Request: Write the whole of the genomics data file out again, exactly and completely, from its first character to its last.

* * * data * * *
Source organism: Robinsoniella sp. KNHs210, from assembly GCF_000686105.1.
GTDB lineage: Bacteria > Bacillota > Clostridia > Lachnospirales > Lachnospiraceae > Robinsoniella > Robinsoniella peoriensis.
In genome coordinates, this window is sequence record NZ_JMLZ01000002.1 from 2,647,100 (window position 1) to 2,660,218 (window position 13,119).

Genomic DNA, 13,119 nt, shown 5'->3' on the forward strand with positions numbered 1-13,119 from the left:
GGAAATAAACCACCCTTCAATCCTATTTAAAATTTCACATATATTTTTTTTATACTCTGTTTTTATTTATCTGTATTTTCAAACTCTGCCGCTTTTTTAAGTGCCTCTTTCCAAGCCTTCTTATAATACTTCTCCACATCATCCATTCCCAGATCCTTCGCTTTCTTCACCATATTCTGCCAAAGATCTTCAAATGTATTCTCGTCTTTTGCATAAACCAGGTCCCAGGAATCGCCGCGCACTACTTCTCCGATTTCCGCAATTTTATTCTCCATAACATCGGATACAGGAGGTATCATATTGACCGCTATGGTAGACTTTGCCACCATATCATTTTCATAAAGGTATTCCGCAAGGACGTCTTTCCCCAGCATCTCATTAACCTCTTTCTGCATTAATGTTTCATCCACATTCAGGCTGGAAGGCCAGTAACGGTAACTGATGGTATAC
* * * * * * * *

Source organism: Robinsoniella sp. KNHs210, from assembly GCF_000686105.1.
GTDB lineage: Bacteria > Bacillota > Clostridia > Lachnospirales > Lachnospiraceae > Robinsoniella > Robinsoniella peoriensis.
In genome coordinates, this window is sequence record NZ_JMLZ01000002.1 from 2,647,100 (window position 1) to 2,660,218 (window position 13,119).

Genomic DNA, 13,119 nt, shown 5'->3' on the forward strand with positions numbered 1-13,119 from the left:
GGAAATAAACCACCCTTCAATCCTATTTAAAATTTCACATATATTTTTTTTATACTCTGTTTTTATTTATCTGTATTTTCAAACTCTGCCGCTTTTTTAAGTGCCTCTTTCCAAGCCTTCTTATAATACTTCTCCACATCATCCATTCCCAGATCCTTCGCTTTCTTCACCATATTCTGCCAAAGATCTTCAAATGTATTCTCGTCTTTTGCATAAACCAGGTCCCAGGAATCGCCGCGCACTACTTCTCCGATTTCCGCAATTTTATTCTCCATAACATCGGATACAGGAGGTATCATATTGACCGCTATGGTAGACTTTGCCACCATATCATTTTCATAAAGGTATTCCGCAAGGACGTCTTTCCCCAGCATCTCATTAACCTCTTTCTGCATTAATGTTTCATCCACATTCAGGCTGGAAGGCCAGTAACGGTAACTGATGGTATAC